- In 2014 he annexed Crimea from Ukraine in a move resembling the run-up to World War II.
- But the US has nuclear weapons of its own that have served as deterrence.
- Kim Jong Un, who is believed to be no older than 35, could rule over North Korea for the next 50 years.
- This gives him a massive advantage over President Donald Trump, who has at most eight years in office, and means Kim can play the long game.
- But rather than burn Trump and the US on a bad deal for short-term benefits, Kim may actually look to embrace the US to balance against China.
- China is already a massive power in Asia and set to overtake the US as the world's biggest power.
- Kim has given signs that he wants to resist Beijing's influence — and the US can help him there.
- Who will be in the room when Trump meets Kim Jong Un
- Kim Jong Un has a massive advantage over Trump in the talks — but he could turn it against China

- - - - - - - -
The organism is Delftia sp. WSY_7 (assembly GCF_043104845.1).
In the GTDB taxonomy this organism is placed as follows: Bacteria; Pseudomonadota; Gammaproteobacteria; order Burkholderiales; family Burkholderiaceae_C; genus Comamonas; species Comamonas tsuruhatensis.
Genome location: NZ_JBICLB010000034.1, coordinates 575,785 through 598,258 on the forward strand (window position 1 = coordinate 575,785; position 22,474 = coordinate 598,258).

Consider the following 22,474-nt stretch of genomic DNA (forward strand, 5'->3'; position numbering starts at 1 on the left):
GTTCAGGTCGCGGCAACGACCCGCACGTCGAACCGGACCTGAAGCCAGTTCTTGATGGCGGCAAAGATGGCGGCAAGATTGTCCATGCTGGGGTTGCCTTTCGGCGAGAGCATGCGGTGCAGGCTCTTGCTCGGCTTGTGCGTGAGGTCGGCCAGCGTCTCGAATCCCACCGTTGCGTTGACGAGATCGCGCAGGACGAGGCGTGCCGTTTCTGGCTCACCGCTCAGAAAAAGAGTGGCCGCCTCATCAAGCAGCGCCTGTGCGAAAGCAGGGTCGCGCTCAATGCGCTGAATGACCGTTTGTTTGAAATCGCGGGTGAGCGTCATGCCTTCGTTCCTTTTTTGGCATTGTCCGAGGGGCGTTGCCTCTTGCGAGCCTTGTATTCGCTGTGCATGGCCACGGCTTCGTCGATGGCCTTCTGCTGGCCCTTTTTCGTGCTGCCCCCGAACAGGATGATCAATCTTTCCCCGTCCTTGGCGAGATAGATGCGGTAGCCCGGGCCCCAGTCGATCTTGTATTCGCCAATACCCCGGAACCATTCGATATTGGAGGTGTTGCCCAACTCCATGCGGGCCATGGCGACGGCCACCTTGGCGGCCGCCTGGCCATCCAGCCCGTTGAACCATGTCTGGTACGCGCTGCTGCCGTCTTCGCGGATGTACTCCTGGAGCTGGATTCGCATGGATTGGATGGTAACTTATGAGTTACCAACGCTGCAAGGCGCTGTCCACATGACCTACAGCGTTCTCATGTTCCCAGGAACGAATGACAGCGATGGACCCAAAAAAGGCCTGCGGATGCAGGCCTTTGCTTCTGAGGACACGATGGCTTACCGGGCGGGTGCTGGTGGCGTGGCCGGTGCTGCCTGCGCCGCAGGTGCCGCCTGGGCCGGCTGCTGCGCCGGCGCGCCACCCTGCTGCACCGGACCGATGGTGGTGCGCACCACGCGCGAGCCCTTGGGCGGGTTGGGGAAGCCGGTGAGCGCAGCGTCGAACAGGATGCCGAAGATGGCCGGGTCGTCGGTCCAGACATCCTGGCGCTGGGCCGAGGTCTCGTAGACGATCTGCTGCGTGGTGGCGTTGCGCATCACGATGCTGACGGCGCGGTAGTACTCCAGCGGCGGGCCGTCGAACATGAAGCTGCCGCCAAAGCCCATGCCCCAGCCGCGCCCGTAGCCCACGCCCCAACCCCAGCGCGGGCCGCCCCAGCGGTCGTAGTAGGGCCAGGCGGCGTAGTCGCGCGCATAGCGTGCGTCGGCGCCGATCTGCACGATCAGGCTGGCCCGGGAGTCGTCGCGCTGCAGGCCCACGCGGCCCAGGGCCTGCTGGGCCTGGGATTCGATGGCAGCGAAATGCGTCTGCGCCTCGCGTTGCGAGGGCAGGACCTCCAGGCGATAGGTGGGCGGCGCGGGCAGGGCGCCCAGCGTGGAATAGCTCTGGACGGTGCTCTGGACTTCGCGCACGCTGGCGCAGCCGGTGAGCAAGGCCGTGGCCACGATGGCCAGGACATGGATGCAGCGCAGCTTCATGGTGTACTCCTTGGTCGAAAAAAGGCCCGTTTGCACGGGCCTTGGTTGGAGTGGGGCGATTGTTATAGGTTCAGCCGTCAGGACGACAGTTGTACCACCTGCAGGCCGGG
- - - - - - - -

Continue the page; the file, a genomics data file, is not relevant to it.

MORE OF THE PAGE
- We asked South Koreans what they think will come out of the Trump-Kim summit, and they were surprisingly optimistic
- Opinion: 6 critical questions we need to ask about the Trump-Kim summit before calling it a success or failure
- Kim Jong Un's high school teacher says the North Korean leader probably knows English and just pretends not to
- Trump and Kim Jong Un are staying in hotels less than a half-mile apart, and this map shows how they're basically neighbors
- Kim Jong Un's internet-famous bodyguards have been seen jogging in formation around his car in Singapore — here's everything we know about them
- Analysis: Trump is pushing for North Korea's denuclearization, but Kim has his own agenda
- Donald Trump commissioned a Hollywood-style video hyping peace in Korea to show Kim Jong Un.